SF Software Development Firm, Yeti, Partners with Mission Bit to Help Bridge the Gentrification Gap & Bring Diversity to Tech

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Yeti has been volunteering with Mission Bit to help traditionally underrepresented Bay Area high school students become integrated in the local tech scene.

One of our Board Members often says, 'We're in Mecca, but we’re not teaching religion.’

Yeti, a design and development agency in San Francisco, has teamed up with Mission Bit to help traditionally underrepresented Bay Area high school students learn how to code and become integrated in the local tech scene to help bridge the gentrification gap and bring diversity to the tech industry.

“One of our Board Members often says, 'We're in Mecca, but we’re not teaching religion,’” Christina Ortega, Mission Bit CEO, said. “The Bay Area is booming with tech companies and opportunities and yet little is being done to assure that our local youth gain the necessary skills to be part of the competition for those opportunities."

Christina says that the biggest challenges to continue to keep Mission Bit free for students, is sustaining an operational budget and finding local tech companies to donate time and space for different student events. Yeti was excited to be able to give back their time and space.

Most recently, Mission Bit visited Yeti HQ in SoMa for one of their quarterly field trips. Essentially a “speed dating meets career talks” meetup where about 30 Mission Bit students got to talk to the Yeti co-founders and employees about their different roles in a software development company.

“The field trip the students took to the office was so rewarding for us,” said Rudy Mutter, CTO and co-founder of Yeti, who got referred to Mission Bit while actively looking for an organization to get involved with to help give back locally. “It was inspiring to have these young, really smart kids interested in software development and asking us thoughtful questions about how we got to where we are now and how we worked on different projects. This program is so important for the Bay Area.”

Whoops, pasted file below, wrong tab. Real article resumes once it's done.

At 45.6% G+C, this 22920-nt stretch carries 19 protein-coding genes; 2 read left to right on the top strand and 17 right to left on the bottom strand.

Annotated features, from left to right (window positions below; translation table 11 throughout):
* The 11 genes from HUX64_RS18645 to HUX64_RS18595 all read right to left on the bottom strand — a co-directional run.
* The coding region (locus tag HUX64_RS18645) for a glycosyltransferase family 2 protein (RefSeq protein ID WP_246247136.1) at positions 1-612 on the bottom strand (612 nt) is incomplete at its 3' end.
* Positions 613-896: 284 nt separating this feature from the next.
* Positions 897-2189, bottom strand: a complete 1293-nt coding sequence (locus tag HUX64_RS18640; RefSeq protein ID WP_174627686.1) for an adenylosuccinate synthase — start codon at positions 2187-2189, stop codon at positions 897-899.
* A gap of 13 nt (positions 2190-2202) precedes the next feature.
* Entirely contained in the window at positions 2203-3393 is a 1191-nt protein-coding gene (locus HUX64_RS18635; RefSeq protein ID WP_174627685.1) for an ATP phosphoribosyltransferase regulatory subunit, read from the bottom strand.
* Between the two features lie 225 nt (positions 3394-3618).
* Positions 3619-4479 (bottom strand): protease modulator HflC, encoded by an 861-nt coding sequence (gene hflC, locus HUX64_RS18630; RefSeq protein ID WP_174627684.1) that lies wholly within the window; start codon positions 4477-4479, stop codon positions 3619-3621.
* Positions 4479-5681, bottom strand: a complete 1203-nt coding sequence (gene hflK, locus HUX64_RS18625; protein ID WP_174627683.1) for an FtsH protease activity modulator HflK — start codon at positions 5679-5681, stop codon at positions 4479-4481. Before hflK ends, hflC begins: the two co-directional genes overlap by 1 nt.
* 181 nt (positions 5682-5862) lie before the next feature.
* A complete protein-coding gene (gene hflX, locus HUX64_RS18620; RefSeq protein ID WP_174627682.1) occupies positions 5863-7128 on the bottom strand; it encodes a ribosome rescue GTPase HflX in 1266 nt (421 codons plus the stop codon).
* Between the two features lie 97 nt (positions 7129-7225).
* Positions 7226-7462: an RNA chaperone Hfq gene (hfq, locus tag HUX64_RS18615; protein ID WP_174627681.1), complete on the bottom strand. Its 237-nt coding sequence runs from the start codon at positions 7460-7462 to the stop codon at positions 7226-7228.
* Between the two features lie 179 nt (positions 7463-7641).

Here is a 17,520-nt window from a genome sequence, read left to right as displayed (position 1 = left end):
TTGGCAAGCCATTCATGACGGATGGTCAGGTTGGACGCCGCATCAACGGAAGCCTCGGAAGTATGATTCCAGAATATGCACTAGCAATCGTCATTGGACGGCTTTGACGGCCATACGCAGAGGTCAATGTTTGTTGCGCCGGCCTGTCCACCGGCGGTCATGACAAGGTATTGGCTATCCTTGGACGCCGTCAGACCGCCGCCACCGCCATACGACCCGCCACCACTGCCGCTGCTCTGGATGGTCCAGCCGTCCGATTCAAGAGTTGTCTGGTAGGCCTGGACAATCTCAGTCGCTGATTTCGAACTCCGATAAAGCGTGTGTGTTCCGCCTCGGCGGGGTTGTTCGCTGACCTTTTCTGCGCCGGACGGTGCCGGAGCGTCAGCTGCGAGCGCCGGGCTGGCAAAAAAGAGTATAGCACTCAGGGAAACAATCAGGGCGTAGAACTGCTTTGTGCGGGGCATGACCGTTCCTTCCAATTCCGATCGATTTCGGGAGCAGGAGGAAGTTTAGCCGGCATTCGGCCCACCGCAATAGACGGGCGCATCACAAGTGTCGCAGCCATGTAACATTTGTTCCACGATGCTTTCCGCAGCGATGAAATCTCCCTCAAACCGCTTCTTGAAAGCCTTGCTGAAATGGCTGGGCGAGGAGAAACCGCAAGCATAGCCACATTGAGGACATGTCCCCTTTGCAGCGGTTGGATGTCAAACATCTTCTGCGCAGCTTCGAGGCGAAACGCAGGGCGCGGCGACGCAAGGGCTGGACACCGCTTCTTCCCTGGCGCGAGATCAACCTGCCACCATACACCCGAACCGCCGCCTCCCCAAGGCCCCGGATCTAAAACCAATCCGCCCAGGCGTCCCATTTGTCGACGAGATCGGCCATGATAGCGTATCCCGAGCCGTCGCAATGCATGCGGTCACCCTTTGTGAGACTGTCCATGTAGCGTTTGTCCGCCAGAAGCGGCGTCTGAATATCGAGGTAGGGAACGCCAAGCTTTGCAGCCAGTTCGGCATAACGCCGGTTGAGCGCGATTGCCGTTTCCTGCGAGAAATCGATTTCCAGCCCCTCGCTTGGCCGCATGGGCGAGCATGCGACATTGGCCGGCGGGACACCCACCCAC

Back in May, Rudy and the dev team first visited the Mission Bit students after school at Mission High School. In addition to field trips and career prep, the students participate in different classes and workshops often taught by former Mission Bit alumni, like Cora Monokandilos, and other volunteers, from graduate students to tech company engineers.

Other notable tech companies like Twillio and Uber ATG have been big sponsors of time and space in the past for field trips and Mission Bit’s annual “Demo Day.” Mission Bit is always looking for new companies to volunteer.

The Mission Bit annual Gala event, their biggest fundraising event of the year, is being sponsored by big names like Facebook.

To learn more about Mission Bit and how you may be able to help, please visit MissionBit.com.

About Yeti: Yeti partners with industry-leading companies to research, design and develop innovative digital products. Out of our studio in San Francisco, we guide our clients through the product development process from strategy sessions and prototyping to producing ready-to-release mobile and web applications. We share our expertise in these areas through workshops, classes, and in-person developer training.

About Mission Bit: Mission Bit strives to eliminate the tech divide for youth living in urban poverty and rural areas across the San Francisco Bay Area by building computer programming and professional opportunity pathways for public school students. We provide everything the students need, they just need to show up and be eager to learn. No prior experience required.

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Melissa Leiter
Yeti LLC
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